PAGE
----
A fishing village in East Malaysia became famous for perfecting its rescue system. From time to time, someone would come drifting down the river past the village, crying for help. The residents formed dedicated teams and built an observation tower to watch for drowning people.

One day someone asked, “why don’t you go upstream to find out why so many people are falling into the river?” This is the story of the village where Malaysia’s Director for Reducing Crime in the Prime Minister’s Department, Datuk Dr Amin Khan, grew up.

As a result of this life lesson, his motto is ‘prevention is better than cure’, and he uses this approach when leading Malaysia’s efforts to reduce crime. Since 2009, the police has been using a new approach – hotspot policing. The technique has helped cut crime by 29% between 2009 and 2012, according to Dr Yik Koon Teh from the National Defence University of Malaysia.

How it works
Typically, beats, precincts and districts dictate how police patrol the city. But this may not be the best way to prevent crime. “Crime does not occur evenly over the landscape. It is clustered in small areas, or hotspots, that account for a disproportionate amount of crime and disorder,” according to research reviewed by the United States National Institute of Justice.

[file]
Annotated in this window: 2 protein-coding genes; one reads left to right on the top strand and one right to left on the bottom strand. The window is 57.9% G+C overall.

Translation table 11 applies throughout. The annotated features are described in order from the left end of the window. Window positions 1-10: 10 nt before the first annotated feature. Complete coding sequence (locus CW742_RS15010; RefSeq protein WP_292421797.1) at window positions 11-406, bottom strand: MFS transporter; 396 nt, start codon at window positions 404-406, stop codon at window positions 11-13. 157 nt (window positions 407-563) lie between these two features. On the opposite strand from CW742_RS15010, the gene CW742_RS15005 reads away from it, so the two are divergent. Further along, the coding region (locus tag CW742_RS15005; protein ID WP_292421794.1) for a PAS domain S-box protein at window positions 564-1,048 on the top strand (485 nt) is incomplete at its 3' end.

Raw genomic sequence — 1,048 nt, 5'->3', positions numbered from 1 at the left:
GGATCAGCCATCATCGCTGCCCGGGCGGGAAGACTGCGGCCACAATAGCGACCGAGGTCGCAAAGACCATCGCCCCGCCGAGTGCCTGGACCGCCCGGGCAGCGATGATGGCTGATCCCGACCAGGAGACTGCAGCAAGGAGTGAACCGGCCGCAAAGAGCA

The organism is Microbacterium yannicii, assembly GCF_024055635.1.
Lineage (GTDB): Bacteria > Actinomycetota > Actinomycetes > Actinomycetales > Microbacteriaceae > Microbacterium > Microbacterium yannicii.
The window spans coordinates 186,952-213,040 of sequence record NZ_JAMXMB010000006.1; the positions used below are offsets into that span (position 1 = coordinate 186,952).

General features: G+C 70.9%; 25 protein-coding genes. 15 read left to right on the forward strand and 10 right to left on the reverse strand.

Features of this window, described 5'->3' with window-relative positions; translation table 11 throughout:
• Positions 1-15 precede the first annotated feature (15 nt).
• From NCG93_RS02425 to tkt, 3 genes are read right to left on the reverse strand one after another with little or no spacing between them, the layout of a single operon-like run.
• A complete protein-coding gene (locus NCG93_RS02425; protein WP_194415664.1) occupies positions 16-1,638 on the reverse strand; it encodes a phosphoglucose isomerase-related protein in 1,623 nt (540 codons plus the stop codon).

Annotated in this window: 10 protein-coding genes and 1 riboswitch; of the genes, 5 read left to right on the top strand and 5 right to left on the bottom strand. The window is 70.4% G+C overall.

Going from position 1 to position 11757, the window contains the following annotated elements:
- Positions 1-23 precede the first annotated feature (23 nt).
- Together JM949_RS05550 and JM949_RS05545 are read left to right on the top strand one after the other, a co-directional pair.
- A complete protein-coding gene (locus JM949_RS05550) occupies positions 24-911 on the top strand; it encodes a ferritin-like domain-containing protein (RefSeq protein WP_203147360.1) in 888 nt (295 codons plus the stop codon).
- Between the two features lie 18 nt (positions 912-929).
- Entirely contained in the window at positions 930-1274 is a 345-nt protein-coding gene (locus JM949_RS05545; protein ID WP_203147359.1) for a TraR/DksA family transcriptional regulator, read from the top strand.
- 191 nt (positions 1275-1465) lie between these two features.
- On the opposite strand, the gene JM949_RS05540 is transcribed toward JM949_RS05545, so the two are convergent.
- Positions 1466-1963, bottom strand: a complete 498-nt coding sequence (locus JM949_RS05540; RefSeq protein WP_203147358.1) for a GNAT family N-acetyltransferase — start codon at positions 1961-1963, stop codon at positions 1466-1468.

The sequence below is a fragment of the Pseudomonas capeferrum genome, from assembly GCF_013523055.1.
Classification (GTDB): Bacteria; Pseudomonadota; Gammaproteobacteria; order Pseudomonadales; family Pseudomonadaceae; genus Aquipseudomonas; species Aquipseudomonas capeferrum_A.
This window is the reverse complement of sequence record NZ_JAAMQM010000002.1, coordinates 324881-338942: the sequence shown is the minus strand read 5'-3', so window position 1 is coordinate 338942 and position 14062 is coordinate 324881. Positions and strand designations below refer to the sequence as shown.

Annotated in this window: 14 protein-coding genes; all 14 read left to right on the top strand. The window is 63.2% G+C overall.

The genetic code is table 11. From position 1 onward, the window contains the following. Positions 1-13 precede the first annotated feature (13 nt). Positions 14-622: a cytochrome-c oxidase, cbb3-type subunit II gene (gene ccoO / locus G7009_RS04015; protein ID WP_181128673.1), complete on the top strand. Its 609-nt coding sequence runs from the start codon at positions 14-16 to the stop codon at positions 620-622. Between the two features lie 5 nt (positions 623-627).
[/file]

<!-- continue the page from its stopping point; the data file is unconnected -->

The principle that underpins the hotspots approach is that police target their response in specific locations or hotspots, like street blocks or addresses, where crime is the highest. Police can identify these hotspots by locating data from call records, CCTVs and patrol officers.

The majority of research shows that this technique is an “effective crime prevention strategy”, according to the Centre for Evidence-Based Crime Policy in the United States. Of 25 tests reviewed by the researchers, 20 showed “noteworthy” reductions in crime and disorder. Policing in hotspots could also have a positive effect on neighbouring areas, they found.

In Malaysia, patrolling hotspots was particularly helpful in reducing crime when used with other measures – installing CCTV cameras, recruiting more police officers and brightening street lights. “These measures have been proven to reduce the crime rate, particularly if implemented collectively,” wrote Dr Teh. The fall in crime rate between 2009 and 2012 was “most likely” due to these measures, he concluded.

Cautious note
However, the approach works better for certain crimes than others, studies show. It worked best for preventing drug offences, violent crimes, like murder and robbery, and disorder, while it was less effective for property crimes like car thefts and house break-ins.

Despite these results, Malaysian citizens are not satisfied and “do not feel safe”, according to Dr Teh. Some even feel crime has gone up. “Even though the crime index came down by 40% over the last five years, the public felt the crime went up or remained at the same level,” Dr Khan wrote.

The Malaysian Police’s focus on hotspots has helped reduce crime. Now, the next step is to communicate these achievements to the wider population.

This article is part of GovInsider’s ‘What Works’ series looking at evidence-based policymaking. If you would like to suggest a topic, please email Medha@GovInsider.Asia’.